One of the mysteries of the English language finally explained.
A revised edition of a text; an act of making a revised edition of a text.
issue, number, volumeView synonyms
- ‘Through their numerous recensions, Sarah's memoirs became more rather than less embittered.’
- ‘The text of the Jnashwari had become corrupted, so he re-edited it, and his recension has remained current to the present day.’
- ‘Waugh revised this ending for the 1965 recension of the three works, and decided that Guy and his new wife Domenica should be childless.’
- ‘Already very old when it was written down, it survives in three main manuscript recensions: in the Book of the Dun Cow, the Book of Leinster, and the Yellow Book of Lecan.’
- ‘The written text had gone through several recensions by the accepted time of birth of Jesus Christ.’
- ‘He has a wonderfully readable discussion of the Lord's Prayer in both the recension of Matthew and the one of Luke.’
- ‘The fact that for all practical purposes we have only a single recension of the Koran is thus a remarkable testimony to the authority of the early Islamic state.’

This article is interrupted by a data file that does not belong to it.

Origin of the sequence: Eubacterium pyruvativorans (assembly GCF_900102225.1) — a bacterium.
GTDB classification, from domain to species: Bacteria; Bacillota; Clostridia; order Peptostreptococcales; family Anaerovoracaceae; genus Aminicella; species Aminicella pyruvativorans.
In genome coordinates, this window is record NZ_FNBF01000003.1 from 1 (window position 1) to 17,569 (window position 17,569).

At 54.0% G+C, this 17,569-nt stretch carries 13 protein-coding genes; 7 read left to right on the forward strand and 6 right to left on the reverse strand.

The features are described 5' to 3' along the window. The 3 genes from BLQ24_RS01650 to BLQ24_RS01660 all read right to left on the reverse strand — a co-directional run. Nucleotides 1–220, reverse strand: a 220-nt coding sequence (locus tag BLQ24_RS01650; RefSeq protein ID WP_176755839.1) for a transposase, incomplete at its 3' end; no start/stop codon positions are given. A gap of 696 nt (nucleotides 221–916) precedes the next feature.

- ‘There are three recensions or regional versions of the Sama Veda.’
- ‘However that may be, Winroth's discovery of a first recension of the Decretum is exciting news.’
- ‘That this was a serious problem is suggested by the fact that the 1555 recension expands this chapter by noting that failure to comply would result in 40 days imprisonment, a great fine, and loss of the franchise.’
- ‘The Southern recension of the epic states that in an earlier birth as Nalayani (also named Indrasena) she was married to Maudgalya, an irascible sage afflicted with leprosy.’
Mid 17th century (in the sense ‘survey, review’): from Latin recensio(n-), from recensere ‘revise’, from re- ‘again’ + censere ‘to review’.
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